Gringo Report: Magana

Gringo Report: SoCal 'keeper gets Pumas first-team shot

GUADALAJARA, Mexico – You probably haven’t heard of 19-year-old goalkeeper Bernie Magaña, even though the Southern Californian has already made his debut for Mexican giants Pumas UNAM.

That’s probably because Magaña has been off the US domestic radar since the tender age of 15, when he packed his bags and headed south to join the Mexico City giants without a second thought.

“Soccer was my life,” the young goalkeeper explained recently to via phone from Mexico City. “I just thought of my dream, I want to be here and I’m willing to sacrifice whatever it takes to make it to the first division.”

Magaña has risen through the Pumas ranks since joining the club in 2008, first with the Under-17s and then as the No. 1 for the U-20s during the past 12 months.

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Then on Sept. 19, Magaña was faced with perhaps the biggest test yet in his nascent career when he started and completed the 90 minutes in Pumas’ 2-1 loss at Club Tijuana in the Copa MX.

The 6-foot-2 ‘keeper was happy with his performance, if not the result, especially as it came in front of his parents, who traveled down from Ventura, Calif., for the game.

“I was honestly a little nervous, but I had fun,” he said. “It was everything I expected and my family was there to watch me debut, so it was perfect.”

Coaches at Pumas told him he performed well and it seems he is held in high regard at the club that has the reputation as having one of, if not the, best youth systems in Mexico.

Starting next season, Magaña will be training with the first-team squad full time and is now the third-choice netminder. Not bad for a 19-year-old.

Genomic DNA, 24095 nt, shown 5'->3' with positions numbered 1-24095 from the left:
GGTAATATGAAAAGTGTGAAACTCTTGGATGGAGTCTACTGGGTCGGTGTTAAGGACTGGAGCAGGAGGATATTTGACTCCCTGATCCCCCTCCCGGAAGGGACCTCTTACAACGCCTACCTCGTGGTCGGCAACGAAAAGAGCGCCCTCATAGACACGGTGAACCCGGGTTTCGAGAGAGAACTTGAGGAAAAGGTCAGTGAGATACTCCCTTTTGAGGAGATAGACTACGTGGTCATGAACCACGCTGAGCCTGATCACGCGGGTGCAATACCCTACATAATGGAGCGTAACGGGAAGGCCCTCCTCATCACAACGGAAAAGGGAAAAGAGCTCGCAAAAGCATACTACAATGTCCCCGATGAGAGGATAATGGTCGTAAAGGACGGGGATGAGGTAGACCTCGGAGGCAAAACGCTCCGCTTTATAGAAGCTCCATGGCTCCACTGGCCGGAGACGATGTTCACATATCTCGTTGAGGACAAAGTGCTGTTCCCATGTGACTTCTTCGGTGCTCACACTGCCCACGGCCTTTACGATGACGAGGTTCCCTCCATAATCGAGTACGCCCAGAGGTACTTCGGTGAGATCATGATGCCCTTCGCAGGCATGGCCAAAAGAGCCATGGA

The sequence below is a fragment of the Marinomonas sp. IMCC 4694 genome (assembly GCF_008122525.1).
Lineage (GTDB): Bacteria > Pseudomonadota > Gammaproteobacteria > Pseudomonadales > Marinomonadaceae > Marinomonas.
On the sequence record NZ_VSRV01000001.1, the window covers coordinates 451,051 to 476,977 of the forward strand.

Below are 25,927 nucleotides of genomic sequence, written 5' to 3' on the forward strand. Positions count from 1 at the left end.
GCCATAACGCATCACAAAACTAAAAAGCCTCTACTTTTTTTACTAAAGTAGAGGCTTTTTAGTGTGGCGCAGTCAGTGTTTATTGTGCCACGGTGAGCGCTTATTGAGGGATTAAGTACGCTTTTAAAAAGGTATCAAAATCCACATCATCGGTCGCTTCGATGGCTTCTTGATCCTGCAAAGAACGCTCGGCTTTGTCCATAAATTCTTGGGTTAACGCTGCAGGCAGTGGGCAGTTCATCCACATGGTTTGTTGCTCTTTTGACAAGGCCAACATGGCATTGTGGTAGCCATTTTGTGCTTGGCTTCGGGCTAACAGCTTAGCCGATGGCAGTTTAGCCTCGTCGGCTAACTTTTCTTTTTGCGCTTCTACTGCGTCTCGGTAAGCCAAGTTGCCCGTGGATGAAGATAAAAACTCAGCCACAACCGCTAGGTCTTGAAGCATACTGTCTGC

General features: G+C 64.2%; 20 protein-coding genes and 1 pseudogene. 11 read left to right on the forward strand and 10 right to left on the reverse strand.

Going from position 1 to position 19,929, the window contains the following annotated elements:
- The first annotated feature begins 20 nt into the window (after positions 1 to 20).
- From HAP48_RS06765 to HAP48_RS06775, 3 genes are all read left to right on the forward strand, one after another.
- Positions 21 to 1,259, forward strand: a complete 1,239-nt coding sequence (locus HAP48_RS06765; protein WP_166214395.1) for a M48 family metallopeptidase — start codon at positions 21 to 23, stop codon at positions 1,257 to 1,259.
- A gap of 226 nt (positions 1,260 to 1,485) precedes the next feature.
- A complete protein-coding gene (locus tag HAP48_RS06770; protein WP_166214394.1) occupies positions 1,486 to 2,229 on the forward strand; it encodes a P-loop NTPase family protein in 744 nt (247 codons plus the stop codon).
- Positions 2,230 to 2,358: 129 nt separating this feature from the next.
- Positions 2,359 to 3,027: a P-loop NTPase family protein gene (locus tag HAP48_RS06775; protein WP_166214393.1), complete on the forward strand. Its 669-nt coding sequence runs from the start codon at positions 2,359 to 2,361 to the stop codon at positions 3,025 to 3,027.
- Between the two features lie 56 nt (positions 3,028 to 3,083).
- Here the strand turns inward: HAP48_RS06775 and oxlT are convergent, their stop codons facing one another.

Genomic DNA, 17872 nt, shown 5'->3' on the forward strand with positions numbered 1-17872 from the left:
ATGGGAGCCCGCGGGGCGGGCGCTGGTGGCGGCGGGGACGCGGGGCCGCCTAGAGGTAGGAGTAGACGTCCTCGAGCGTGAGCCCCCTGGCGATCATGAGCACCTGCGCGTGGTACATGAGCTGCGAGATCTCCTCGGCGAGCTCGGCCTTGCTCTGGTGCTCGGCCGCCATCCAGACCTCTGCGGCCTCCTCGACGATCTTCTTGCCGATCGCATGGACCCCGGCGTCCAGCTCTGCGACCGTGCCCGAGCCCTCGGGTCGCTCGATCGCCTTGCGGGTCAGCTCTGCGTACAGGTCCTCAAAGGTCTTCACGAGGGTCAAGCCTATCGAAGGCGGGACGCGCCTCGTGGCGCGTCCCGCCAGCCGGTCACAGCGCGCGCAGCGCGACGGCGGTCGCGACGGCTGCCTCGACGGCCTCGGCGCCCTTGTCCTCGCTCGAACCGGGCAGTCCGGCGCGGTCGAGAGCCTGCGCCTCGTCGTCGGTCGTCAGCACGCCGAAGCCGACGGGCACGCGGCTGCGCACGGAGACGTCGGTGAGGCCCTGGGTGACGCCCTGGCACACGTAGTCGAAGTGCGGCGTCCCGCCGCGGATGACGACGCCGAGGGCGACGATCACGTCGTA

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Magaña cites former Mexico national team ‘keeper Oswaldo Sánchez as his main inspiration and said he got hooked on Mexican soccer by watching games every Sunday, without fail, with his family.

That doesn’t mean he wouldn’t play for the United States, although he says he hasn’t heard anything from US Soccer, while he has participated in one Mexico national team camp. After all, Magaña’s path down to Mexico came via Pumas’ development academy in San Bernardino, Calif.

Run by former Pumas player José Santana, the Pumas Academy was set up in 2006 and has so far taken more than 30 players to the university team for tryouts, although Magaña has been the only one to stay on and sign with the club.

One of the directors at the Pumas Academy, Omar Santana, said the first time they knew Magaña would become a top ‘keeper was during his first tournament with Pumas UNAM at the Dallas Cup, before he had signed for the club.

“Bernie was supposed to join the Pumas squad as a second goalie and possibly not see much playing time,” Santana told from California. “However, he received his first opportunity during the second half of the first game. His performance was astonishing for a goalie that had never played at that level.”

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Santana describes Magaña as a “down to earth, humble and persistent” individual, and he’s likely to need to call on those qualities in the coming years.

Pumas tend to stick with goalkeepers. Sergio Bernal debuted in 1989 before retiring in 2010 to be replaced by the patient Miguel Palacios, who has kept his place despite calls for a change between the pipes.

The upside for Magaña, who is likely to feature at some point in next season’s Copa MX, is that he is in the right place and seems to be doing all the necessary things to be given a shot at making that spot his own in coming years.

Tom Marshall covers Americans playing in Latin America for E-mail him at

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